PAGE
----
In the practical aspect of ST, participants actively engage in specific activities, such as Fraternal Assistance, where individuals receive individualized support similar to traditional psychotherapy from a designated facilitator/worker, providing a compassionate listening and comforting dialogue19 These forms of assistance for individuals experiencing psychological distress have been widely recognized for their effectiveness within psychology.27 Despite being demanding for the worker providing individual support to someone with potentially serious mental health needs, Fraternal Assistance is mandatory and offered free of charge in adherence to doctrinal guidelines9 and regulatory authority requirements19

Fluidotherapy, a bioenergetic treatment performed through magnetized water or passes, has been validated in previous research for improving mental health parameters, such as anxiety, depression, and muscular tension,28 as well as promoting a sense of well-being,29,30 and enhancing the quality of life for patients with joint injuries.31 It's worth noting that in Brazil, Reiki and the technique of laying on hands are two integrative therapies included in the National Program of Integrative and Complementary Practices (PNPIC), approved for use within the Unified Health System (SUS),32 and they share significant similarities with Spiritist fluidotherapy through passes. Furthermore, evidence also suggests benefits for mental health from these integrative therapies.33,34

As for Mediumship Meetings, mediumship has been previously recognized as a positive instrument for promoting mental health.35,36 In previous research, considerable improvement in well-being parameters was demonstrated in the test group of individuals with cognitive impairments.37 Mediumship Meetings, when combined with other Spiritist therapeutic approaches, have also achieved symptom remission in depressed patients.38 A study by Lucchetti et al.,39 reviewed the relationship between health and six Spiritist therapies: prayer, laying on hands (passes), magnetized water, volunteer work, spiritual enlightenment (Evangelical therapy), and spirit release (Mediumship Meeting). This research revealed strong evidence of mental health improvement through volunteer work, prayer, and passes, although there was a lack of studies related to magnetized water and spirit release treatment.39 In a more recent national study conducted in Spiritist centers in the city of São Paulo, spiritist therapies were most frequently associated with spirit release (92.7%), and the most treated health issue was depression (45.1%), followed by cancer (33.3%).40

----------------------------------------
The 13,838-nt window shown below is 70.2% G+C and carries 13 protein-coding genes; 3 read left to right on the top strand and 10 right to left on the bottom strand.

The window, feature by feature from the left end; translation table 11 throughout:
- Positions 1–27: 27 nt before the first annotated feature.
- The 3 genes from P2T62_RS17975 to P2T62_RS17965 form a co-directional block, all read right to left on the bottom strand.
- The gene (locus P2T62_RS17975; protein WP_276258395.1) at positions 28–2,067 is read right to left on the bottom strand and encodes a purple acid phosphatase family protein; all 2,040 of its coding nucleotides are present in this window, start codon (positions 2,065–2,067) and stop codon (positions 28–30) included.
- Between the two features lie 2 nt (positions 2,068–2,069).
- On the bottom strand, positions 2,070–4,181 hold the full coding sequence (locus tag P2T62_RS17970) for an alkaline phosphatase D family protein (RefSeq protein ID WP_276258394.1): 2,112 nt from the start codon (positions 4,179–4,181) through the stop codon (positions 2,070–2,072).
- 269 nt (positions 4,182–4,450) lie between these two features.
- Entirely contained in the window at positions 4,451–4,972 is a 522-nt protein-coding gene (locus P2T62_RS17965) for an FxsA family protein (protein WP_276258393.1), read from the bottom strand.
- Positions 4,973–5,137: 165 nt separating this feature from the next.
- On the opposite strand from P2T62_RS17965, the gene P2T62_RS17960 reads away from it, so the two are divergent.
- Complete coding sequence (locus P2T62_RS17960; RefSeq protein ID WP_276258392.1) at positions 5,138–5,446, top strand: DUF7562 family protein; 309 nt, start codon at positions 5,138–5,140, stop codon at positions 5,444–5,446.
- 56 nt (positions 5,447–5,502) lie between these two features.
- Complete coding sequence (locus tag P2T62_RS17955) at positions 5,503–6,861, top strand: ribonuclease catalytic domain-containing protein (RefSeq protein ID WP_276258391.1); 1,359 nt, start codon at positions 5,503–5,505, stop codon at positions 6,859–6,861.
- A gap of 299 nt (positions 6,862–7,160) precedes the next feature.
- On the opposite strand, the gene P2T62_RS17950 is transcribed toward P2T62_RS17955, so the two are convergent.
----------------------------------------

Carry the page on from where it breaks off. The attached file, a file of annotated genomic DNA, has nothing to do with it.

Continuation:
The practice of prayer is another activity recommended by Spiritism, whether performed at Spiritist centers or at home. In the latter case, it is referred to as "Home Gospel"19. It is essential to highlight the importance of prayer for Spiritism, as it signifies an active spiritual process, a moment when an individual focuses on receiving positive vibrations, purifying the mind, and harmonizing thoughts and feelings.18 Recent studies show that prayer is a valuable resource for improving health, including its potential to help with psychiatric disorders such as depression and anxiety,41 and improving overall quality of life.42 However, evidence suggests that the beneficial effects of prayer on mental health depend on the perceived relationship with God, highlighting the value of spirituality (a direct relationship with God) over religiosity (a relationship with God through an institution).43 There is also evidence supporting the importance of private prayer, underscoring the relevance of the practice of Home Gospel.44

Spiritist Therapy encourages activities related to social assistance and community promotion, whether within the center or through external actions. For Spiritism, charity is of fundamental importance, as Allan Kardec himself stated that "outside of charity, there is no salvation (for the soul)".9 Studies show that volunteering for charitable activities is directly related to improved mental health parameters,45 better individual and community quality of life,46 and increased well-being in adults through social cohesion.47 Despite some possible suffering associated with volunteering, the most evident signs point to improved mental health.48,49

In summary, the purpose of the activities comprising ST, as well as the primary goal of Spiritism, is the moral and intellectual improvement of individuals through the Christian doctrine seen from the Spiritist perspective, a process that Spiritism calls "inner reform".18 This process of inner reform encompasses self-awareness and an expanded perspective of reality, which can lead to changes in feelings, thoughts, and behaviors, ultimately resulting in improved mental health.50